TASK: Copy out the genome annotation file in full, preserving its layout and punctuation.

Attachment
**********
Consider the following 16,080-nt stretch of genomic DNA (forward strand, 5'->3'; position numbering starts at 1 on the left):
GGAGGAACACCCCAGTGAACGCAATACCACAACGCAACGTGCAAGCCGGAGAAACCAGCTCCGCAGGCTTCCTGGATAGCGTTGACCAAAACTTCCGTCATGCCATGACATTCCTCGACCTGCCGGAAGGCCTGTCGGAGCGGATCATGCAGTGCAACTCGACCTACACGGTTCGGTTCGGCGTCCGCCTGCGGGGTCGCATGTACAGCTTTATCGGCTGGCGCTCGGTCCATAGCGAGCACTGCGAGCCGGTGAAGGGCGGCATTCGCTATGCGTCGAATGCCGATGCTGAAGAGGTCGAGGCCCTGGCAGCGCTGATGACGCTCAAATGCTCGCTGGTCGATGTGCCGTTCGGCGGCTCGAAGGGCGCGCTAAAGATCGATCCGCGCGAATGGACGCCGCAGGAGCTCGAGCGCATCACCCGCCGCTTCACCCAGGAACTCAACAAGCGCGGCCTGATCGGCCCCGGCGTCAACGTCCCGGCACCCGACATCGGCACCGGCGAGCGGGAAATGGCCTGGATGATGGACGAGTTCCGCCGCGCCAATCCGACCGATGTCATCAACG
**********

Consider the following 16,080-nt stretch of genomic DNA (forward strand, 5'->3'; position numbering starts at 1 on the left):
GGAGGAACACCCCAGTGAACGCAATACCACAACGCAACGTGCAAGCCGGAGAAACCAGCTCCGCAGGCTTCCTGGATAGCGTTGACCAAAACTTCCGTCATGCCATGACATTCCTCGACCTGCCGGAAGGCCTGTCGGAGCGGATCATGCAGTGCAACTCGACCTACACGGTTCGGTTCGGCGTCCGCCTGCGGGGTCGCATGTACAGCTTTATCGGCTGGCGCTCGGTCCATAGCGAGCACTGCGAGCCGGTGAAGGGCGGCATTCGCTATGCGTCGAATGCCGATGCTGAAGAGGTCGAGGCCCTGGCAGCGCTGATGACGCTCAAATGCTCGCTGGTCGATGTGCCGTTCGGCGGCTCGAAGGGCGCGCTAAAGATCGATCCGCGCGAATGGACGCCGCAGGAGCTCGAGCGCATCACCCGCCGCTTCACCCAGGAACTCAACAAGCGCGGCCTGATCGGCCCCGGCGTCAACGTCCCGGCACCCGACATCGGCACCGGCGAGCGGGAAATGGCCTGGATGATGGACGAGTTCCGCCGCGCCAATCCGACCGATGTCATCAACG